Metaxas consciously places his Seven Men in the tradition of Plutarch’s Livesof the Noble Greeks and Romans or Foxe’s Book of Martyrs—biographical works intended chiefly to hold up the conduct and character of certain men as examples for readers to emulate (or avoid). He has sketched the lives of seven famed Christian men in order to commend their exemplary behavior to all readers, but especially to young men, who “especially need role models. If we can’t point to anyone in history or in our culture whom they should emulate, then they will emulate whomever.” With that in mind, he has selected seven figures who share the distinction of “Christian manliness,” and recounted their amazing lives in elegant and natural prose.
The lives Metaxas has chosen are remarkable and the men who lived them deserve to be talked about and lifted up as examples of Godly obedience: William Wilberforce and his lifelong crusade to end slavery, George Washington’s refusal to become a tyrant after the war, Dietrich Bonhoeffer’s outspoken opposition to religious apathy in Nazi Germany, Eric Liddell’s refusal to run his best Olympic event on the Sabbath and his death as a humble missionary to China, Jackie Robinson’s victorious example of Christic submission in the face of slander and violence, Pope John Paul II’s vigor Continue reading →
Desiring God, for those not already familiar, is a treatise on the deep joy and delight found in the life of the Church. Since the time and writing of Immanuel Kant, believers have consistently struggled with the concern that taking pleasure in the worship and service of God may devalue those things as acts of obedience—that duty and delight are somehow incompatible. Piper assures us that couldn’t be further from the truth. In fact, says Piper, the Heidelberg Catechism’s formulation of “the chief end of man” (“to glorify God and enjoy Him forever”) could be restated as “to glorify God by enjoying Him forever.”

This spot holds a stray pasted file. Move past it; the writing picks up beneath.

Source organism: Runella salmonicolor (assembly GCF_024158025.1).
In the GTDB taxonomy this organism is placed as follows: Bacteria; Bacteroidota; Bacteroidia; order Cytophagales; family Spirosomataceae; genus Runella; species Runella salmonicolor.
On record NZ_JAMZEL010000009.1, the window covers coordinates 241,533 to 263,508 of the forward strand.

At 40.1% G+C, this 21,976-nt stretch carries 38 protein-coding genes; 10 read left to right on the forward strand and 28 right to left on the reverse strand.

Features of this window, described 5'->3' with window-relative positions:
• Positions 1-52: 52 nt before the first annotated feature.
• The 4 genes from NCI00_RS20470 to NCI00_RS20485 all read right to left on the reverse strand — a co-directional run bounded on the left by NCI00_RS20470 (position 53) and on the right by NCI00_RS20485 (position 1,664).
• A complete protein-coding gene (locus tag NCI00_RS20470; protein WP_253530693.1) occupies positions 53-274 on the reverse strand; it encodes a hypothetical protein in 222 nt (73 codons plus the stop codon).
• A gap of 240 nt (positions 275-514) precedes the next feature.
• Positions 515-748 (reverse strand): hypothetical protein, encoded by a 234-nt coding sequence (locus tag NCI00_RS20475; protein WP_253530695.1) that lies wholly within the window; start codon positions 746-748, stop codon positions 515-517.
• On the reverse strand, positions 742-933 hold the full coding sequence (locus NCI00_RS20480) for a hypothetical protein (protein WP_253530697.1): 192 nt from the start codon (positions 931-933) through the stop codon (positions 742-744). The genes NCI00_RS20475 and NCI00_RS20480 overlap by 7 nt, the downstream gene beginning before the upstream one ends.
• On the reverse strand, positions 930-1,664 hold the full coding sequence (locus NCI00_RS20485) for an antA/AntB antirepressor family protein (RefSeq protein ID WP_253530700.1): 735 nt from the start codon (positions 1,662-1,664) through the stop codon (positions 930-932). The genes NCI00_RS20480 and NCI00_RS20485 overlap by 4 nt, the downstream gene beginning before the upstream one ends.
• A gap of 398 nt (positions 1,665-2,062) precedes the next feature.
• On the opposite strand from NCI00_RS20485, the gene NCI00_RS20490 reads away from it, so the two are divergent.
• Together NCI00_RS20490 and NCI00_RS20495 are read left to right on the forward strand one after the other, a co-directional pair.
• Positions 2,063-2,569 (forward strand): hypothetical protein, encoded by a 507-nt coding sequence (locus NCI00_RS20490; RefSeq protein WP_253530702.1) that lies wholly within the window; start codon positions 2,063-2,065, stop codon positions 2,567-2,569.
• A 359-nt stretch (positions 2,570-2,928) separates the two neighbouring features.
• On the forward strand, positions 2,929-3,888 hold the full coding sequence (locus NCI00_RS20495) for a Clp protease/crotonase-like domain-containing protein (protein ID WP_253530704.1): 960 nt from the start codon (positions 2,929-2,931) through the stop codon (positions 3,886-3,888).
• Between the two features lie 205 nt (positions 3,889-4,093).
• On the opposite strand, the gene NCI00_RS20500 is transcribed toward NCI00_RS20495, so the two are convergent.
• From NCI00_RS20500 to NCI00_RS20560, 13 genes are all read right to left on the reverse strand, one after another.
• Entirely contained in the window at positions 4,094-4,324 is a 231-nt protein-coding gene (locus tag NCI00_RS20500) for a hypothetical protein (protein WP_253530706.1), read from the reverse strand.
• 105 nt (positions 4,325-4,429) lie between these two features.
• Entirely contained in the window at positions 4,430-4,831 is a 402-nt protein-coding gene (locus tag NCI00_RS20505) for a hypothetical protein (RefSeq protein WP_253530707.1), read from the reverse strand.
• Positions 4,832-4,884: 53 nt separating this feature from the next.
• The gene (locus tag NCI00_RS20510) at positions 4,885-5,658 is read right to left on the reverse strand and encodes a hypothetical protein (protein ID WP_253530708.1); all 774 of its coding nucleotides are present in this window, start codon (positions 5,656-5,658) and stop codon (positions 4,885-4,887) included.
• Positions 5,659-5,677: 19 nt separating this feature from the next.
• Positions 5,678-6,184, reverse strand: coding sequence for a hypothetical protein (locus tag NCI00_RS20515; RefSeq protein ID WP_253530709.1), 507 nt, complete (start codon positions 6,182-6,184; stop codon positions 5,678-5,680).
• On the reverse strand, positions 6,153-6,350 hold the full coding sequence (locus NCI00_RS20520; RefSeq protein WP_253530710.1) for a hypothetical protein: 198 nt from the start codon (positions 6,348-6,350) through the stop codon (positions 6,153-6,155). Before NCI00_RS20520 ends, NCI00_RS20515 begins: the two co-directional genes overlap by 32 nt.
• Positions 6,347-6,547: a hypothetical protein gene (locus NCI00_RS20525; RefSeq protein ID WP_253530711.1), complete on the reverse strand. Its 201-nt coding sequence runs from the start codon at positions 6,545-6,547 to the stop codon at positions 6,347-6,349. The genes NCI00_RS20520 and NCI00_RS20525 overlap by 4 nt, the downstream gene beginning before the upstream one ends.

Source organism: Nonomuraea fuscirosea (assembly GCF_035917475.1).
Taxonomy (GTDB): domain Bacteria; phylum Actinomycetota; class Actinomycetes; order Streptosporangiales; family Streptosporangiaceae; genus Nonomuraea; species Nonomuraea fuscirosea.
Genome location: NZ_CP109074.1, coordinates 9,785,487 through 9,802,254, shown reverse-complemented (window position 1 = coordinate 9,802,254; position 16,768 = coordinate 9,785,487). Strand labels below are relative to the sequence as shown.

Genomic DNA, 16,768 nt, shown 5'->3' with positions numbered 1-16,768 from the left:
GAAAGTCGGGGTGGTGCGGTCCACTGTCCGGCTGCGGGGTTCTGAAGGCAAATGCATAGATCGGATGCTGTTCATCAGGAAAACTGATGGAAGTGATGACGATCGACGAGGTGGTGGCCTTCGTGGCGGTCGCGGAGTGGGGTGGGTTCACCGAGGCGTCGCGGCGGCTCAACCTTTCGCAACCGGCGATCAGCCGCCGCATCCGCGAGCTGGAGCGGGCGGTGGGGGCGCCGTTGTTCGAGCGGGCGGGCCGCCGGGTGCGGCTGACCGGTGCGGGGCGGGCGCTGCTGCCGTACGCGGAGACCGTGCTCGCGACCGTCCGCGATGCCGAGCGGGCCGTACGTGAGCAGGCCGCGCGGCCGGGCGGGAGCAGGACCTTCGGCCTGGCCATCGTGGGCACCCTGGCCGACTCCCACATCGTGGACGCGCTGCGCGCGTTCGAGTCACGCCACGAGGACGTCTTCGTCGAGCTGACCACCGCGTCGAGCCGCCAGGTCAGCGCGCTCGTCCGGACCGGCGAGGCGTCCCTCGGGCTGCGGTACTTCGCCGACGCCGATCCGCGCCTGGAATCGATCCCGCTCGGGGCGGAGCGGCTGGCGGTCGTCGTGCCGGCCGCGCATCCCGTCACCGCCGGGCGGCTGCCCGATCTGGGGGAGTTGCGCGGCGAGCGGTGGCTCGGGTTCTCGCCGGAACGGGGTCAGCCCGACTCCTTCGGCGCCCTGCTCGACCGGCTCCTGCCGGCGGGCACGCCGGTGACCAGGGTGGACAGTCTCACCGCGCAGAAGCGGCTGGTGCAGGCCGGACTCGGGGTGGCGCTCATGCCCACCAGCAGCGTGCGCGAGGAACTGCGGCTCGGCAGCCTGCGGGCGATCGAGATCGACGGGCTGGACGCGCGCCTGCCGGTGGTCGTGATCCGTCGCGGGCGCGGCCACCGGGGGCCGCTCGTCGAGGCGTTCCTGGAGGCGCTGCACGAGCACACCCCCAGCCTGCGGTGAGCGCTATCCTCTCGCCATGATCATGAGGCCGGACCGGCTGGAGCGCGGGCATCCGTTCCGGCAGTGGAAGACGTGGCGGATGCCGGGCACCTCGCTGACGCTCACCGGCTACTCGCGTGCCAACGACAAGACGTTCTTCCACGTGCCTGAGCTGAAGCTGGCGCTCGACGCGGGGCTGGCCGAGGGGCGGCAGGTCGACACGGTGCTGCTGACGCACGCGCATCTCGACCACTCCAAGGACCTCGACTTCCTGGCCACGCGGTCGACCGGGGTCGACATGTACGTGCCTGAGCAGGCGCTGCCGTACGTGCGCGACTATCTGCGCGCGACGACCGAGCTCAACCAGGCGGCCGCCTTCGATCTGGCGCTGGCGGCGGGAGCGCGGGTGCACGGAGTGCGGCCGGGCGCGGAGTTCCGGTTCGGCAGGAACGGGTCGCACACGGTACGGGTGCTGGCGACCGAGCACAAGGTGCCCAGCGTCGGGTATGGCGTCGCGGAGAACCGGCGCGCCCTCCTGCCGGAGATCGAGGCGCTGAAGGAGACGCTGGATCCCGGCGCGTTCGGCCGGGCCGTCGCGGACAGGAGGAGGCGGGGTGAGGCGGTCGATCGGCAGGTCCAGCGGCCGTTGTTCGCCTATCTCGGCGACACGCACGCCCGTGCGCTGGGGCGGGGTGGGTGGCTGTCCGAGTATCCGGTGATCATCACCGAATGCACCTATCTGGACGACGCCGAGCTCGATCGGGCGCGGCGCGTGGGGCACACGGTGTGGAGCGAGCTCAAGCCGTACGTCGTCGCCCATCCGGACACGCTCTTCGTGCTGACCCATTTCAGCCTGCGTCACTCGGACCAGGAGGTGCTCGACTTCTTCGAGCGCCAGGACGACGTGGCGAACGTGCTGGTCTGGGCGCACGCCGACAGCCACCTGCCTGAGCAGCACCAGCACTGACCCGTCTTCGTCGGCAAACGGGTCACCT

In this revised edition of Desiring God, I encountered the writings of John Piper for the first time, even as he was revisiting his successful book after twenty-five years in print. Happily, I found it as earnest, approachable, and salient as the first readers must have a quarter of a century ago. Regarding that happy phenomenon, Piper has this to say Continue reading →
The Lamb’s Agenda is Samuel Rodriguez’s vision for a cultural transformation of America. The vision is almost utopic: “Envision,” he writes, “a village or town or suburb or city anywhere in North America on a lazy, late Sunday morning in May,” where every beautiful flower is in bloom and every last man, woman, and child (except the hospital’s “skeleton ER crew treating the occasional bee sting or broken ankle”) is in Church worshipping God. He asks us again to “envision” the victorious march that led America to that future, a peaceful and powerful movement he refers to as “the Third Great Awakening.” The impetus that is meant to drive this movement is a combination of two historical American spirits (and Rodriquez’s personal heroes): the evangelical zeal of Billy Graham and the social activism of Dr. Martin Luther King Jr.
The “Lamb’s agenda” is an analogy within an analogy, like an awkwardly designed set of Russian nesting dolls, Continue reading →
Rob Bell recently came out (pun intended), rather enthusiastically, in support of homosexual marriage. Contextually, these comments seem in keeping with the spirit of his new book, What We Talk About When We Talk About God, and its promo videos, in which Bell speaks of “the way Christians are used to talking about God” (to wit, “orthodoxy”) as an outdated, nonessential relic (he builds an analogy around a broken down Oldsmobile) of a less enlightened age. Bell’s clarified position, while disappointing, is not surprising. Continue reading →